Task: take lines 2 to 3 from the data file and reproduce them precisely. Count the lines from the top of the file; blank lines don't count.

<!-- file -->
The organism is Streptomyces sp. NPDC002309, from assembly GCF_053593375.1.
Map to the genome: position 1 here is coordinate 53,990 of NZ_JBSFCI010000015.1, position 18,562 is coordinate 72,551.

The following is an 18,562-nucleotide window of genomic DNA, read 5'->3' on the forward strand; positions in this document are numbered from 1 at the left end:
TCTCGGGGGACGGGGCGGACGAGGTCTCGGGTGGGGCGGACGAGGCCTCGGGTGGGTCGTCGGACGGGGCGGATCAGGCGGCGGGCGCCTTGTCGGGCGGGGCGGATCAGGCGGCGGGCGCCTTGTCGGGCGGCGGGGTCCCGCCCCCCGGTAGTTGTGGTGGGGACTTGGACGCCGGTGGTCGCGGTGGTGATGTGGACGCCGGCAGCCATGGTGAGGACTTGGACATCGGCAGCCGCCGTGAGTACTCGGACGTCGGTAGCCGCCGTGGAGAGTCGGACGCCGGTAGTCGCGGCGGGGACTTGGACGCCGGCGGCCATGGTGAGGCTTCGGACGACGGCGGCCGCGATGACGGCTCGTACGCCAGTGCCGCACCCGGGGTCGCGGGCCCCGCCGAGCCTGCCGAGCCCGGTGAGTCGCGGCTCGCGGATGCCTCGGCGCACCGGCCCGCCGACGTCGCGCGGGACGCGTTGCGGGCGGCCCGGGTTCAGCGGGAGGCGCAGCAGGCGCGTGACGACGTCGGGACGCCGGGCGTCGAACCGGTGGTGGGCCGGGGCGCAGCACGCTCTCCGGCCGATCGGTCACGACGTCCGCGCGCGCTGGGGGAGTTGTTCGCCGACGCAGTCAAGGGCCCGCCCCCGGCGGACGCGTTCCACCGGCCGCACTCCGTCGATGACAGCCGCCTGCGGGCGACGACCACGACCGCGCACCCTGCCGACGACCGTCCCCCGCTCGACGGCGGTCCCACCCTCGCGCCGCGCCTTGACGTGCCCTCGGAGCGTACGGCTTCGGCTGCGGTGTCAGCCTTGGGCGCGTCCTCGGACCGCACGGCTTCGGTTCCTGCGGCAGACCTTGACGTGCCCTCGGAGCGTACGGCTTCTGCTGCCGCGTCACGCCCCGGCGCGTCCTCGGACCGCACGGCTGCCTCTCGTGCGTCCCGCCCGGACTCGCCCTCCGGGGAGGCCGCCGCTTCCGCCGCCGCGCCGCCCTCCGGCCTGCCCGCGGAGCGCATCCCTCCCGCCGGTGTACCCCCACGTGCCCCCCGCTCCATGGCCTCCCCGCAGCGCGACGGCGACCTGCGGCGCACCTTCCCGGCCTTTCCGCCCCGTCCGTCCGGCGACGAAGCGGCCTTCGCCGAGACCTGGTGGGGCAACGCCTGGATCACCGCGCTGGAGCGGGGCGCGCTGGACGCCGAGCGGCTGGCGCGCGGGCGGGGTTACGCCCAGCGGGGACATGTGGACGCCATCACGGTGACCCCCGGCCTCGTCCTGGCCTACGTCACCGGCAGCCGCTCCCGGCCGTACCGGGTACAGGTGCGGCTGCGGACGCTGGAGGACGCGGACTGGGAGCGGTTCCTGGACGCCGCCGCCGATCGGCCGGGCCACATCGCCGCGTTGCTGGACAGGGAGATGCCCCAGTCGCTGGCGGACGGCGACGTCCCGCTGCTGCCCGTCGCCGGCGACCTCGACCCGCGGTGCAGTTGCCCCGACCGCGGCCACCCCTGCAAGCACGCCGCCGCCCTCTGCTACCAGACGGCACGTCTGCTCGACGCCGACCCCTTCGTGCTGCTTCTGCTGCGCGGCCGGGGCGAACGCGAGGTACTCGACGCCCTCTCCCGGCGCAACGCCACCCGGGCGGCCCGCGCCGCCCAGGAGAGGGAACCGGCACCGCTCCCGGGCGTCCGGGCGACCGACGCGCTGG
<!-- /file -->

Map to the genome: position 1 here is coordinate 53,990 of NZ_JBSFCI010000015.1, position 18,562 is coordinate 72,551.

The following is an 18,562-nucleotide window of genomic DNA, read 5'->3' on the forward strand; positions in this document are numbered from 1 at the left end: